CORDIS - EU research results

A global approach for recovery of arable land through improved phytoremediation coupled with advanced liquid biofuel production and climate friendly copper smelting process

Periodic Reporting for period 1 - Phy2Climate (A global approach for recovery of arable land through improved phytoremediation coupled with advanced liquid biofuel production and climate friendly copper smelting process)

Reporting period: 2021-01-01 to 2022-06-30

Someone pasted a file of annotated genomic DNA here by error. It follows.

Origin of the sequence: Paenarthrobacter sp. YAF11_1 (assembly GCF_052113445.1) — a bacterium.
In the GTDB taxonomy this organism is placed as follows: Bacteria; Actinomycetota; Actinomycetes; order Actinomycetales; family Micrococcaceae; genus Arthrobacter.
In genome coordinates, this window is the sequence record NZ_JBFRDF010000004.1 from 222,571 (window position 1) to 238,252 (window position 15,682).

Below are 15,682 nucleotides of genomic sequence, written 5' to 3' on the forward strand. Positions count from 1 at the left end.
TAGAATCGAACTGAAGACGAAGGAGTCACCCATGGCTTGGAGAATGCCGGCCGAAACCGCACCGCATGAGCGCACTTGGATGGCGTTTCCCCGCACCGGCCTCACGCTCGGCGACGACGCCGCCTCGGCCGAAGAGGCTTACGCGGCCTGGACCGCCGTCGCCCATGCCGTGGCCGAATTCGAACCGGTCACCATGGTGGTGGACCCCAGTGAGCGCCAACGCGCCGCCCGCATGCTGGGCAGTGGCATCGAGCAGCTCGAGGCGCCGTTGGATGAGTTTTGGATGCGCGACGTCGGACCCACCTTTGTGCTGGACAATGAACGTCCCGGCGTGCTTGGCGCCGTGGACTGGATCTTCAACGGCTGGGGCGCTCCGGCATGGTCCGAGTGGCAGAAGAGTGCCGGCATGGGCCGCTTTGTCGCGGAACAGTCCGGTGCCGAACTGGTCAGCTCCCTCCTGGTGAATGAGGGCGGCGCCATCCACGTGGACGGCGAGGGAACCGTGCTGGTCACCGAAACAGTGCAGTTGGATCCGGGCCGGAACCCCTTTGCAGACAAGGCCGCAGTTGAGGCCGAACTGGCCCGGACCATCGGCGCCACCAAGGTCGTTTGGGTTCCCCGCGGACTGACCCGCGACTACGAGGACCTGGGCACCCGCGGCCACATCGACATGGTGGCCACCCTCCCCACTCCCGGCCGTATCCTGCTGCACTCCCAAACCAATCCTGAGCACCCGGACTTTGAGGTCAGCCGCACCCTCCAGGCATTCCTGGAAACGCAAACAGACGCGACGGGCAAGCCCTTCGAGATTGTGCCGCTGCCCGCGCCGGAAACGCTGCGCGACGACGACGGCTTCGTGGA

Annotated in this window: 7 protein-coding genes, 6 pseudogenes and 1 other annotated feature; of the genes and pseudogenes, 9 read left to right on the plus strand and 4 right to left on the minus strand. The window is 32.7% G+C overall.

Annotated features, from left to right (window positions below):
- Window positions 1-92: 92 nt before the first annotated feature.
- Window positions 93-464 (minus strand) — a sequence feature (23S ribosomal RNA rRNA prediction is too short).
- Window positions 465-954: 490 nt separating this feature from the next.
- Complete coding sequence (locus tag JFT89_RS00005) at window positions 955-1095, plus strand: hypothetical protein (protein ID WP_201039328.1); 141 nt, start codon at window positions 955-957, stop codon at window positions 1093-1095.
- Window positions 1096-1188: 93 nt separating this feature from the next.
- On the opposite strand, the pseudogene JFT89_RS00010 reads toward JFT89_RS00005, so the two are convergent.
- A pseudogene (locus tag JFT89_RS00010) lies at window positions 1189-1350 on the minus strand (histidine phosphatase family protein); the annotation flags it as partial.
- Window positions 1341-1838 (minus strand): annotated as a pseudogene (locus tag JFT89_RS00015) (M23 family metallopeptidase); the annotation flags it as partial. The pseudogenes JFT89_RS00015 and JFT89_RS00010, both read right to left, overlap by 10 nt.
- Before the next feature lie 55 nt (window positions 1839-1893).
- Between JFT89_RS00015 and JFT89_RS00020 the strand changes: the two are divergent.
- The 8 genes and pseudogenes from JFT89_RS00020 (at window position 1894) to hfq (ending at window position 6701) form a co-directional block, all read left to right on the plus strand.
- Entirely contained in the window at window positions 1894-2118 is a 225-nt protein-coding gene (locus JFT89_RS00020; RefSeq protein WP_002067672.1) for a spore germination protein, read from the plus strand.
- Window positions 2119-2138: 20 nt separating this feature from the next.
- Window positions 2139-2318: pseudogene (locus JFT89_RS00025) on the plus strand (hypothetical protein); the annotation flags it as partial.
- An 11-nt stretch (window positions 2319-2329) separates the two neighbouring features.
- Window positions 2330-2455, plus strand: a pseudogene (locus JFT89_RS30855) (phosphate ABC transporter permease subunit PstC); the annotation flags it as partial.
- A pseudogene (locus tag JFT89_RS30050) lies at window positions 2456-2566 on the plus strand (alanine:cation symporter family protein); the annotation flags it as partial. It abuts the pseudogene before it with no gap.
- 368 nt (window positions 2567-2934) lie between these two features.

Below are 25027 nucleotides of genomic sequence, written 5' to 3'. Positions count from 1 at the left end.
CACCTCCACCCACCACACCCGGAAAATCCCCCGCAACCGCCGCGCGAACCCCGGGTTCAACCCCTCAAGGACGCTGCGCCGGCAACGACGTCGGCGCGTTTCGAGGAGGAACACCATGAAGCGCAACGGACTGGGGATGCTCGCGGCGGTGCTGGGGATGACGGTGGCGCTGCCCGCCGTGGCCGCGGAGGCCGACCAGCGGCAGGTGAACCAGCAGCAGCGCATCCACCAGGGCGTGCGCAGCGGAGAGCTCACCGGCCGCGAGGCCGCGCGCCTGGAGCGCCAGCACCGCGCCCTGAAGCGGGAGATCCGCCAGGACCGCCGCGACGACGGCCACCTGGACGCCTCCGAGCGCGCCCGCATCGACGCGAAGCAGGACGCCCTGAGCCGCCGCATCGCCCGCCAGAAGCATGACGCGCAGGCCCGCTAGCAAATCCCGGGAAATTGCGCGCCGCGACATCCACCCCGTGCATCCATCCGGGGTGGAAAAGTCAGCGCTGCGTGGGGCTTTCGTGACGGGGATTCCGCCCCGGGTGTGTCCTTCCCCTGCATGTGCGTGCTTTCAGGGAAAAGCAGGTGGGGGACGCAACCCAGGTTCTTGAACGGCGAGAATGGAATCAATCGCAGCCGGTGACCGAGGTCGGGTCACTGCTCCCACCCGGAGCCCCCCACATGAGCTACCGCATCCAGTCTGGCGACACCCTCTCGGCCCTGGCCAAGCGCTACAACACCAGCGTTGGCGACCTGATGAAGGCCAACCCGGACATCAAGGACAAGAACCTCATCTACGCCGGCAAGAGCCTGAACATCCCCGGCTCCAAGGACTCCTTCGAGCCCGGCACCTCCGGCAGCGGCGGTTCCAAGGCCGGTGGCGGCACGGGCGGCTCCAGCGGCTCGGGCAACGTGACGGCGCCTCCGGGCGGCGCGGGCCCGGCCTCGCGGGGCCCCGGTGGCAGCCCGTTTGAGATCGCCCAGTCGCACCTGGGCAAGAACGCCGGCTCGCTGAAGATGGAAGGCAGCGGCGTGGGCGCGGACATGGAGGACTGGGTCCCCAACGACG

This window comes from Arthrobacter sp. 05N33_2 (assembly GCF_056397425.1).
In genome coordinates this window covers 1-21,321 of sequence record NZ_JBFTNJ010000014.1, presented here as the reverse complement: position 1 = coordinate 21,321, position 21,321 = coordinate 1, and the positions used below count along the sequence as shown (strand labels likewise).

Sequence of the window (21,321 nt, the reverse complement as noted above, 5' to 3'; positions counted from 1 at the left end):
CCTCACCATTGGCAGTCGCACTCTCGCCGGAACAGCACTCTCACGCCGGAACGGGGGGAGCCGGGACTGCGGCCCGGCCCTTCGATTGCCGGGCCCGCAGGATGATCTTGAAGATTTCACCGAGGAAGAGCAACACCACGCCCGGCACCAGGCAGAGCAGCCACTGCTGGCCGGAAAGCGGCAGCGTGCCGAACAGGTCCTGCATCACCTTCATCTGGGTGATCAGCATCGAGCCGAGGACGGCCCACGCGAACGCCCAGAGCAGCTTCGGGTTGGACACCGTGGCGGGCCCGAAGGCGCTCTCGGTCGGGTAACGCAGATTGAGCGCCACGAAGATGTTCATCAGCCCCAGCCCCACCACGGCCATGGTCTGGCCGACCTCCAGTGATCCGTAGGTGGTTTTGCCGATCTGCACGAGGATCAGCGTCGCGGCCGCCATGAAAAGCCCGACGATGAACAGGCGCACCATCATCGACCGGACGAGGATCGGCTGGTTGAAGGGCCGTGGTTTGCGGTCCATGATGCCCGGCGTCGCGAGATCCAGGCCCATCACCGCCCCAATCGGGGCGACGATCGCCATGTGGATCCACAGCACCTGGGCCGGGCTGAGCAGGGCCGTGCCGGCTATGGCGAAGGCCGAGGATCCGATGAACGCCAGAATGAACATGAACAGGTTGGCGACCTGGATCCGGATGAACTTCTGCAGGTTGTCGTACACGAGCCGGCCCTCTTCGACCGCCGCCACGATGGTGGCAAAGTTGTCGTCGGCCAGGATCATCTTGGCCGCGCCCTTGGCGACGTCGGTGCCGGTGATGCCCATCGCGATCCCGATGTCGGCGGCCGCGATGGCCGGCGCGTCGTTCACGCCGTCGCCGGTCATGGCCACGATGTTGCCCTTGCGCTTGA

Land availability is a critical and limiting factor for the global biofuel production from energy crops, especially in regions with high population density like in Europe. Land is a finite resource and the main competitors are Feed, Food & Fuel. From the available worldwide arable land almost 2/3 is dedicated to animal feed, less than 1/3 to food and only small share to biofuels. The multiple uttered food vs fuel debate is actually a food vs feed debate. On the one hand, the increasing land demand for energy crops leads to direct and indirect Land Use Change (iLUC), causing deforestation, soil erosion, loss of biodiversity and vital water resources. On the other hand, there is a significant area of land which is contaminated and therefore unusable for any purpose. Soil pollution is omnipresent and in Europe about 2.5 Mio suspected sites exist, of which about 600,000 are officially registered. Even worse, the exploration, registration as contaminated site as well as the management are very cost-intensive. Soil pollution degrades major ecosystem services provided by soils. This directly affects human and environmental health, and it reduces food and water safety. The method of phytoremediation consists of the use of plants and their associated microbes to stabilize, degrade, volatilize and extract soil pollutants. While it is considered a cost-effective and environmentally friendly method, there has been still no significant commercial application demonstrated. One of the most important remaining hurdles is the disposal of large amounts of contaminated (e.g. heavy metals) biomass which is currently treated as waste and end up in incineration plants or disposed in landfills, an economic unattractive option. The lack of innovation in the utilization of contaminated biomass is evident and is fully addressed in the project. The Phy2Climate approach synergistically interlinks the remediation of contaminated soil with the production of added value products applying a thermo catalytic biorefinery process. The overall objective is to build a bridge between the phytoremediation of contaminated land with the production of clean drop-in biofuels without iLUC. Phy2Climate will decontaminate lands from a vast variety of pollutants and make the restored lands available for agriculture, while improving the overall sustainability, legal frame and economics of the process.